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Shedding Extra Pounds

by Therese LangerDecember 15, 2014
It isn’t all about efficient powertrains. Lightweighting vehicles is having a positive effect on increasing fuel efficiency.

This image has an empty alt attribute; its file name is Next-Generation-Chassis-1-1024x576.jpgSafety has long been a hot topic in debates over increasing fuel efficiency, but this is less so today. In 2002, Senator Trent Lott warned of ‘purple people-eaters’ (read: silly-looking golf carts) taking over the market if CAFE standards were raised; Mr. Lott now drives a Mini Cooper. Effective occupant protections are proliferating, and U.S. vehicle fatalities continue to decline.

Manufacturers are improving fuel efficiency through a host of strategies that include reducing vehicle weight by removing unnecessary material and substituting lighter materials, which in turn permits downsizing of the engine and other components. Ford, for example, has indicated its intention to reduce the weight of its vehicles by 12 percent on average by 2020. As a rule of thumb, each 10 percent reduction in body weight can lower fuel consumption by 6 percent when component downsizing is taken into account. None of this means changing vehicle dimensions – there’s no need to sacrifice protective crush space to get a more fuel-efficient ride, especially when today’s CAFE standards require smaller vehicles to meet tighter fuel efficiency targets.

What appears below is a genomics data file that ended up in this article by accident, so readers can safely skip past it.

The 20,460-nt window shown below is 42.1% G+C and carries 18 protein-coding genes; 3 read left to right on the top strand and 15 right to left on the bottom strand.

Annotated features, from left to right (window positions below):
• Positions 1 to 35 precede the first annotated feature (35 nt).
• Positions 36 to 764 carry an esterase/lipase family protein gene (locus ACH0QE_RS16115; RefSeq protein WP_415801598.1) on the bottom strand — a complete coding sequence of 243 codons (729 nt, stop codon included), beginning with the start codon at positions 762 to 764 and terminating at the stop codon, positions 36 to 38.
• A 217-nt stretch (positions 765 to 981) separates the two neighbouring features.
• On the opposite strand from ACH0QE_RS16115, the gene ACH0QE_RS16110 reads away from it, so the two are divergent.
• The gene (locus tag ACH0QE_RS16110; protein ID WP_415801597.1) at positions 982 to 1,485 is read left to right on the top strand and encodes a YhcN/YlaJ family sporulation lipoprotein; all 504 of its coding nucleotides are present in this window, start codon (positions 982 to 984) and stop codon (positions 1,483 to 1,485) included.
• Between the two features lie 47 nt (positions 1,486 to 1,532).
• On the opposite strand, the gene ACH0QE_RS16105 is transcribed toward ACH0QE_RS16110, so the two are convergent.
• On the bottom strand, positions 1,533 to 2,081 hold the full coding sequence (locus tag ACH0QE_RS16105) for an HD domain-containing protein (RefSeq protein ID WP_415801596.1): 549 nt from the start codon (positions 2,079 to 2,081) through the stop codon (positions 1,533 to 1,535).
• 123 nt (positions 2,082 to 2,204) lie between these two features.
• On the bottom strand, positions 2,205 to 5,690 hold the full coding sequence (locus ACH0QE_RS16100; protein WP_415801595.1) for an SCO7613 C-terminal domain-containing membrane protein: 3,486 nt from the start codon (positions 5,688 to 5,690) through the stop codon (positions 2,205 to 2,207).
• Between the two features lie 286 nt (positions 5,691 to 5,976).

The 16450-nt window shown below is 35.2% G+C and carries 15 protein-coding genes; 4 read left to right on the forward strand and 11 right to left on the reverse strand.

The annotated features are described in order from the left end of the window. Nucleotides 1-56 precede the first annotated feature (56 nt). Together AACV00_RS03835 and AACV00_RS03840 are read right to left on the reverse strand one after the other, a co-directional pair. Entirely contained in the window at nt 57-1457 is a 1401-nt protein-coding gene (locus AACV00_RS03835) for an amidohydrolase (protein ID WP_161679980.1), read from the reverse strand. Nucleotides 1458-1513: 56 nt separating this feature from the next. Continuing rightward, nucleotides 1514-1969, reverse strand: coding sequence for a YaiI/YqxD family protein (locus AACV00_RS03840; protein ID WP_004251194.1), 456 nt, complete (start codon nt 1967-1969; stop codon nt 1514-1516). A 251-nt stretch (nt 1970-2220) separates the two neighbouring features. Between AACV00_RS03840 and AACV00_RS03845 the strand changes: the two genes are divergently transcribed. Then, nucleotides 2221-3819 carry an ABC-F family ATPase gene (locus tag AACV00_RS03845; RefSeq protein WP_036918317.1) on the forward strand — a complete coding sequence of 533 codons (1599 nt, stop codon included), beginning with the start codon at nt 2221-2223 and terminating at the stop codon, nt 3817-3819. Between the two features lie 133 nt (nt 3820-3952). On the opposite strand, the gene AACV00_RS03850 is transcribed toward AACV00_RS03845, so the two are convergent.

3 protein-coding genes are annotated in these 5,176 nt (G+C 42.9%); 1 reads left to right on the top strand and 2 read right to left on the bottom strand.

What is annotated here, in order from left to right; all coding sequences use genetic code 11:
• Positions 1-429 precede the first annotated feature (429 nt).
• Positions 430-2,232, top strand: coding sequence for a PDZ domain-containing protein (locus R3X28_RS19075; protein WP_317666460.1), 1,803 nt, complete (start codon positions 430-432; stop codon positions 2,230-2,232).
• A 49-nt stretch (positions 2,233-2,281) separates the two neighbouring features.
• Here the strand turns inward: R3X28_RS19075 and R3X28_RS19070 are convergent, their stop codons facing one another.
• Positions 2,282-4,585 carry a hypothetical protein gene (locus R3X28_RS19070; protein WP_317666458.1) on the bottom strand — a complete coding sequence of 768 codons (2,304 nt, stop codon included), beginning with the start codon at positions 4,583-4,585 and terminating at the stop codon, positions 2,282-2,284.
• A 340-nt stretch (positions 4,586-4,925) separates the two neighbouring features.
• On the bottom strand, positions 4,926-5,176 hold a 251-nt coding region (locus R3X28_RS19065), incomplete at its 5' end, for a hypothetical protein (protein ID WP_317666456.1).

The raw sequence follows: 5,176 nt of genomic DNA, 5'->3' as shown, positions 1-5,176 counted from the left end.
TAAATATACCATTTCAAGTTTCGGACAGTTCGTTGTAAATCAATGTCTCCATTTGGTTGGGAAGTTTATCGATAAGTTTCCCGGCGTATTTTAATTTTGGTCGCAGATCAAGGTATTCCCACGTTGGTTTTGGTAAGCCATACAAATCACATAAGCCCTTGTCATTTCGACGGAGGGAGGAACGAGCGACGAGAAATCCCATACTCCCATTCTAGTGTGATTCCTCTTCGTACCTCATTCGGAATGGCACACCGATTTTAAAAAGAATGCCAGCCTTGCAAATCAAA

At this point, weight reduction is one of the least expensive approaches to saving fuel. Composites such as carbon fiber-reinforced polymers remain expensive for the time being, but lightweight steel, aluminum and other plastics are pressed into service in vehicle configurations that frequently yield net cost reductions. The need to retool and to master challenges such as joining dissimilar materials mean the transition to lighter vehicles is gradual. But there appear to be few obstacles to a long-term trend toward substantially lighter vehicles. The trend will be especially helpful to the adoption of electric vehicles, for which downweighting is critical due to its implications for sizing costly batteries.

There may be a limit to prudent downweighting, but as the fleet turns over and collisions between vehicles of widely disparate weights occur less frequently, any such limit would shift as well. Moreover, as drivers accept increasing automation of vehicle controls, in particular collision prevention, driving around surrounded by a couple tons of metal will begin to feel very 20th century.